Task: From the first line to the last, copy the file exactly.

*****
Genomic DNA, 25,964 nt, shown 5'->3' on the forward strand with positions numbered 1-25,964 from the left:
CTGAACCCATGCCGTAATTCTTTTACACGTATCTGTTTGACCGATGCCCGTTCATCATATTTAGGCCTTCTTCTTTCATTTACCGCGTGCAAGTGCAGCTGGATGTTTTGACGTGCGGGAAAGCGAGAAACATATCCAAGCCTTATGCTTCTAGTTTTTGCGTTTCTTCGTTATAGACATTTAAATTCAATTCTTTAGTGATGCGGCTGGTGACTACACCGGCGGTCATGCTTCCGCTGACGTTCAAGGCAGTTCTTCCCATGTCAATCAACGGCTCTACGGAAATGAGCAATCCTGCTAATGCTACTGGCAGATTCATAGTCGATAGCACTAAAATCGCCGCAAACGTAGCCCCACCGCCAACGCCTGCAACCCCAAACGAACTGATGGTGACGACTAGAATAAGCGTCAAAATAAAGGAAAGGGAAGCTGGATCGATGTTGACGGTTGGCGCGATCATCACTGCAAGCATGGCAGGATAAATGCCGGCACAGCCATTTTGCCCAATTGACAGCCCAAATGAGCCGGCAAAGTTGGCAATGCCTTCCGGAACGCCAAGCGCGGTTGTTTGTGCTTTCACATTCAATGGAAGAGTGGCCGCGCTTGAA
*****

Genomic DNA, 25,964 nt, shown 5'->3' on the forward strand with positions numbered 1-25,964 from the left:
CTGAACCCATGCCGTAATTCTTTTACACGTATCTGTTTGACCGATGCCCGTTCATCATATTTAGGCCTTCTTCTTTCATTTACCGCGTGCAAGTGCAGCTGGATGTTTTGACGTGCGGGAAAGCGAGAAACATATCCAAGCCTTATGCTTCTAGTTTTTGCGTTTCTTCGTTATAGACATTTAAATTCAATTCTTTAGTGATGCGGCTGGTGACTACACCGGCGGTCATGCTTCCGCTGACGTTCAAGGCAGTTCTTCCCATGTCAATCAACGGCTCTACGGAAATGAGCAATCCTGCTAATGCTACTGGCAGATTCATAGTCGATAGCACTAAAATCGCCGCAAACGTAGCCCCACCGCCAACGCCTGCAACCCCAAACGAACTGATGGTGACGACTAGAATAAGCGTCAAAATAAAGGAAAGGGAAGCTGGATCGATGTTGACGGTTGGCGCGATCATCACTGCAAGCATGGCAGGATAAATGCCGGCACAGCCATTTTGCCCAATTGACAGCCCAAATGAGCCGGCAAAGTTGGCAATGCCTTCCGGAACGCCAAGCGCGGTTGTTTGTGCTTTCACATTCAATGGAAGAGTGGCCGCGCTTGAA